In case anyone reading this is in any doubt, the usual pronunciation of these words is /kuː/, /ˈpɑ̃ʃɑ̃/, /æntiˈsemɪtɪsm/ and /ɪnˈdaɪtmənt/.

February 25, 2015
by gpointon

Inexorable change?

Every one of the current pronunciation dictionaries agrees that the stress in the word inexorable is on the second syllable. On Monday this week, in the Radio 4 programme charting the history of Britain in numbers, Professor Jane Humphries, Professor of Economic History, All Souls, Oxford, clearly said /ɪnekˈsÉ’rÉ™bÉ™l/. It might have been less surprising if the stressed vowel had been the longer /ɔː/, as in adorable, deplorable, ignorable, restorable. Google lists 29 words ending in –orable, and not one, so far as I can see, ends in /-É’rÉ™bÉ™l/.

Perhaps Professor Humphries is setting a new trend. Time will tell.

February 23, 2015
by gpointon

Composers’ whimsies

During the 18th and early 19th centuries, it was normal for composers to give speed indications for their music in Italian. Beethoven started to vary this with German, and Schumann followed suit, but Italian is still the main language for tempi – even this word is the Italian one.

Sometimes these indications are hard to interpret, and here are three that I’ve come across. They don’t bother me as a pianist – they all appear in choral music, and as I’m ‘only’ the accompanist, I just follow the conductor, so it’s up to him/her to decide how fast or slow to take the music.

Handel – tempo ordinario (appears quite often in oratorios)

Rossini – Allegro cristiano (Credo from his Petite Messe Solennelle – a piece that is neither ‘petite’ nor ‘solennelle’, but definitely a ‘messe’)

Beethoven – Andante con moto, assai vivace, quasi allegretto ma non troppo (Kyrie from Mass in C, Opus 86)

Beethoven in particular seems to be hedging his bets with this one.

February 6, 2015
by gpointon

Is this a new word?

The ‘Today’ programme on BBC Radio 4 is a rich seam for unusual usages. Yesterday threw up two, of which one could be a new word (unless someone can find a previous example?)

The eminent economist Jim O’Neill, best known perhaps for inventing (or at least popularizing) the acronym BRIC for the rapidly developing economies of Brazil, Russia, India and China, was interviewed by Mishal Husain about his latest role, advising the British government on the subject of antibiotic drug resistance, and he twice talked about ‘incentifying’ innovation in the use of existing drugs. When Mishal came back at him, she used the regular ‘incentivizing’ in the same context. The OED has no entry for ‘incentify’. (Was he creating it by analogy with intensify?)

Later in the same programme, the New Zealand Justice, Lowell Goddard, whom Teresa May has chosen as her third candidate to lead the inquiry into historic child abuse and its alleged covering up by the late Home Secretary Leon Brittan, used the word scope several times as a transitive verb, in the phrase “to scope an inquiry”. This time, the OED does have an entry for scope as a transitive verb, but only tentatively – the entry reads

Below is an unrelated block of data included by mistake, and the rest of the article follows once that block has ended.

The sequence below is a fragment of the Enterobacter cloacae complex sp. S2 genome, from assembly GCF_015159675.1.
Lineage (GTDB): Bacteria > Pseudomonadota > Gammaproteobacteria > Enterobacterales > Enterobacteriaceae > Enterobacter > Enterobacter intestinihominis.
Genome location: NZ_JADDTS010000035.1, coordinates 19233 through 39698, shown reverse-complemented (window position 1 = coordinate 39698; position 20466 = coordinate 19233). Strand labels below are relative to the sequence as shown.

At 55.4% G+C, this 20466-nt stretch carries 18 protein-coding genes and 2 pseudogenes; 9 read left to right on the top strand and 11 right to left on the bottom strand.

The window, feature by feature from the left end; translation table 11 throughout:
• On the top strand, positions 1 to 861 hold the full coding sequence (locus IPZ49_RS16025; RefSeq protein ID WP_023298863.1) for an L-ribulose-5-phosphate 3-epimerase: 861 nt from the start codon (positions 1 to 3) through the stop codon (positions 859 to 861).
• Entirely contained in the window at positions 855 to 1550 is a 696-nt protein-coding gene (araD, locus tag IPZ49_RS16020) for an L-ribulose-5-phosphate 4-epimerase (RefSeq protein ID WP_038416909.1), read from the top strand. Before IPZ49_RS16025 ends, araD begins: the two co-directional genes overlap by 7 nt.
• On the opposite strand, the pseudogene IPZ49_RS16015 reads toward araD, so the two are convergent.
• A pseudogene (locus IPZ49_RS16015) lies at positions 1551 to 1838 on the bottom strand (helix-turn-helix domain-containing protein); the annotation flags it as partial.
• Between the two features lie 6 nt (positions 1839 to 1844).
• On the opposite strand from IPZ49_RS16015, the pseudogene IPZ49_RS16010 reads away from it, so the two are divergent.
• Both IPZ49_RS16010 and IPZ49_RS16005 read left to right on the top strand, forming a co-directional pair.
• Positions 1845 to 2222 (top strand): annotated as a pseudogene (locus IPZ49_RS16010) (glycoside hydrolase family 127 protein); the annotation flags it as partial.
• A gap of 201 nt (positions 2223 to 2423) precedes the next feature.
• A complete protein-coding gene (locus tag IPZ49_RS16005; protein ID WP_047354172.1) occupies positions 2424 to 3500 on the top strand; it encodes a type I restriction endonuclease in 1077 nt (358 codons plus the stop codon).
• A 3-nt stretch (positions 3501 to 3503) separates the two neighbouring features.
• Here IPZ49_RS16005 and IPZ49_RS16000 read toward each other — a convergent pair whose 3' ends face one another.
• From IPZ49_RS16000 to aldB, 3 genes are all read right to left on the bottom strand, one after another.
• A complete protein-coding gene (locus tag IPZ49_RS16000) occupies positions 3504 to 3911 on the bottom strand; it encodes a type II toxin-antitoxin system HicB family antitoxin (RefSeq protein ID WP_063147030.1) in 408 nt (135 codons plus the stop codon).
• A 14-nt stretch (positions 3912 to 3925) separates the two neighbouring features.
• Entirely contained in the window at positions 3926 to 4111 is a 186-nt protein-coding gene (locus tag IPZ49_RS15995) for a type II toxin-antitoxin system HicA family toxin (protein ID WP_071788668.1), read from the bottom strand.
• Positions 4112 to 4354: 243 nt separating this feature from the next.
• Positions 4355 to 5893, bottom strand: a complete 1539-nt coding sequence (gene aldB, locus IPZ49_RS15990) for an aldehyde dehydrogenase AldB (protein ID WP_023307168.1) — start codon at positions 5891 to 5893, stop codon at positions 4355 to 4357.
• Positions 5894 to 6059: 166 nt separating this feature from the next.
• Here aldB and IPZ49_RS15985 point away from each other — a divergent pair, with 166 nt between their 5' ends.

trans. ? To calculate the scope or range of. Obs. rare.

1807   J. Barlow Columbiad v. 194   Lincoln..Scoped the whole war and measured well the foes.”

I’m not sure that Justice Goddard intended the same meaning as Barlow, but ‘calculate’ doesn’t quite seem to fit.

PS, 8 February – Having finished “The Falls”, I’m now reading the next Rebus novel, “Resurrection Men”, and have found this, on page 73: “Hynds had his [warrant card] open, too, but his eyes were elsewhere, scoping the room.”

January 19, 2015
by gpointon

Baristas again

Here baristas were mentioned in some of the comments.

I’m reading “The Falls” by Ian Rankin at the moment, and have come across this:

‘Not often I see you smiling,’ his barista said as she made him a double latte. Those were her words: barista, latte. The first time she’d described her job, she’d pronounced it ‘barrister’ which had led a confused Rebus to ask if she was moonlighting. (page 24)

Obviously, not only is this a Scot (I think we can assume that she is) who is new to the word barista, but also one of the increasing number who are less than fully rhotic!

January 10, 2015
by gpointon

French place names – again

The tragic events in France have once again shown the difficulties reporters have in knowing how to pronounce the names of the places involved. Obviously, they have rather more important things on their minds, but when names are constantly repeated, you would think that at some point they would have a few seconds to check with either a local – if they’re at the place itself, or with experts back at base (in the BBC’s case, of course, the Pronunciation Unit – and why, by the way, have they dropped the word “Research” from their title?)

Alec Bamford, an avid reader of this blog, has sent me the following:

“Amid the desperate ad-libbing by talking heads who knew no more than the average viewer, the attempts by various BBC personnel to pronounce Dammartin-en-Goële provided some interest. At least it kept changing which is more than can be said for the repetitious waffling. We had a variety of mid central simple vowels, one ‘goal’, Lyse Doucet, who is Canadian and should have known better, came up with Dammartin-en-Gueule which does not sound appetising, but the winner must be Kasia Madera. Despite getting a 2:1 in French (or so Wikipedia tells me), she decided, correctly, it was bi-syllabic. And pronounced ‘Go-hell’. With a [h], would you believe.”

Villers-Cotterêts was another one ripe for mispronunciation: ‘as any fule kno’ final -er in French is pronounced /e/ (the first verbs we learn are the -er class). But this time it isn’t just English learners who can be tripped up: many French people are uncertain about final -er in proper names. My late wife, when a student in France (before she met me) had a boy friend whose name was Roger Maler. While Roger is /rɔʒe/, Maler is pronounced /malɛːr/. What makes this doubly confusing is that at home the Maler family spoke Catalan, and in Catalan, the name is pronounced /male/… Anyway, there are several places in France containing the word Villers in their names, and in every case, it is pronounced /vilɛːr/.